When people come across Talos, they frequently want a nice, bite-sized summary of it. This is surprisingly difficult when Talos represents such a fundamentally-rethought operating system.
Not based on X distro
A useful way to summarize an operating system is to say that it is based on X, but focused on Y. For instance, Mint was originally based on Ubuntu, but focused on Gnome 2 (instead of, at the time, Unity). Or maybe something like Raspbian is based on Debian, but it is focused on the Raspberry Pi. CentOS is RHEL, but made license-free.
Talos Linux isn’t based on any other distribution. We often think of ourselves as being the second-generation of container-optimised operating systems, where things like CoreOS, Flatcar, and Rancher represent the first generation, but that implies heredity where there is none.
Talos Linux is actually a ground-up rewrite of the userspace, from PID 1.
We run the Linux kernel, but everything downstream of that is our own custom
code, written in Go, rigorously-tested, and published as an immutable,
integrated, cohesive image.
The Linux kernel launches what we call
machined, for instance, not
There is no
systemd on our system.
There are no GNU utilities, no shell, no SSH, no packages, nothing you could associate with
any other distribution.
We don’t even have a build toolchain in the normal sense of the word.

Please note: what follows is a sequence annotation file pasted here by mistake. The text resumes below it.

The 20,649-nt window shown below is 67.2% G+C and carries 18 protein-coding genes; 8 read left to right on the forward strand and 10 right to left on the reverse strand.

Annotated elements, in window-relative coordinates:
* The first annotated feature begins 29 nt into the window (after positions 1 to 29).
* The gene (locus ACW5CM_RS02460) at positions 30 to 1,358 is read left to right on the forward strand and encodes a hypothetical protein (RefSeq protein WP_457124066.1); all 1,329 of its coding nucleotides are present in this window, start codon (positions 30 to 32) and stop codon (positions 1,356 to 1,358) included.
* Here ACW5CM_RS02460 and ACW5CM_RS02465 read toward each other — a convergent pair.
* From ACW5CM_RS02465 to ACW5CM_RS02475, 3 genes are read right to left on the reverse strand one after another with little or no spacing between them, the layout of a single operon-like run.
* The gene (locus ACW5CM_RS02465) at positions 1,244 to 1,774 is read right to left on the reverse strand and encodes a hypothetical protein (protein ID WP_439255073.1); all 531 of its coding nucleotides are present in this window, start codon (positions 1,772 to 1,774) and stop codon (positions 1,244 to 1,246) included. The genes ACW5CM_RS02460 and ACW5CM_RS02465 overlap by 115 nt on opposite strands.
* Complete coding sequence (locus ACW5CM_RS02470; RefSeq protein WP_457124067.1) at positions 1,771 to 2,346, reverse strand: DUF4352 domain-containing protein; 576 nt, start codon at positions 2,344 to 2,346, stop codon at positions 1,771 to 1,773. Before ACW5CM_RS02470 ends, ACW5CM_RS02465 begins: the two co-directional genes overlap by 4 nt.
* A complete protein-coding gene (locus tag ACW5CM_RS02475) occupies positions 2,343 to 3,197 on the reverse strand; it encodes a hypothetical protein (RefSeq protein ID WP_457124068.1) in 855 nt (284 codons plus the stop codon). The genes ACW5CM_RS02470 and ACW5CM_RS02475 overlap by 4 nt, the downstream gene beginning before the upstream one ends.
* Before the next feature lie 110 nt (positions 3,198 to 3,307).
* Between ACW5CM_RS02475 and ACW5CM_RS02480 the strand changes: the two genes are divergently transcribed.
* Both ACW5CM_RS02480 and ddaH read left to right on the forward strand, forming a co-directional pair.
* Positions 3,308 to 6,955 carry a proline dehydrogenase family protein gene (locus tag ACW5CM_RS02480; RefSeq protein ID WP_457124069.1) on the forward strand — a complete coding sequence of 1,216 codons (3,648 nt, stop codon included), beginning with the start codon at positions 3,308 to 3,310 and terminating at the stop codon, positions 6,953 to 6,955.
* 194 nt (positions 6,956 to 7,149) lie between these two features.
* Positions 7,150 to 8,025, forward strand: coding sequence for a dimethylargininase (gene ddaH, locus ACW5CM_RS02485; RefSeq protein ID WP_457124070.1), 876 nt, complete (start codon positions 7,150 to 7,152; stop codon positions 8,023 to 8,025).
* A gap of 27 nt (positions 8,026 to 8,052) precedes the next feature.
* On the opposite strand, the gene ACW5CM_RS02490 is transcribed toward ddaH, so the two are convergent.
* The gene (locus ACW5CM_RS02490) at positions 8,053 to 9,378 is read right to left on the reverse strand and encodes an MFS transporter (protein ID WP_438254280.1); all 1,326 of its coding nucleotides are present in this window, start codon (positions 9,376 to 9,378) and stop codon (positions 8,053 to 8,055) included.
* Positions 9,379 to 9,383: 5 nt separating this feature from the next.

Not for individual use
Technically, Talos Linux installs to a computer much as other operating systems. Unlike other operating systems, Talos is not meant to run alone, on a single machine. Talos Linux comes with tooling from the very foundation to form clusters, even before Kubernetes comes into play. A design goal of Talos Linux is eliminating the management of individual nodes as much as possible. In order to do that, Talos Linux operates as a cluster of machines, with lots of checking and coordination between them, at all levels.
Break from your mind the idea of running an application on a computer. There are no individual computers. There is only a cluster. Talos is meant to do one thing: maintain a Kubernetes cluster, and it does this very, very well.
The entirety of the configuration of any machine is specified by a single, simple configuration file, which can often be the same configuration file used across many machines. Much like a biological system, if some component misbehaves, just cut it out and let a replacement grow. Rebuilds of Talos are remarkably fast, whether they be new machines, upgrades, or reinstalls. Never get hung up on an individual machine.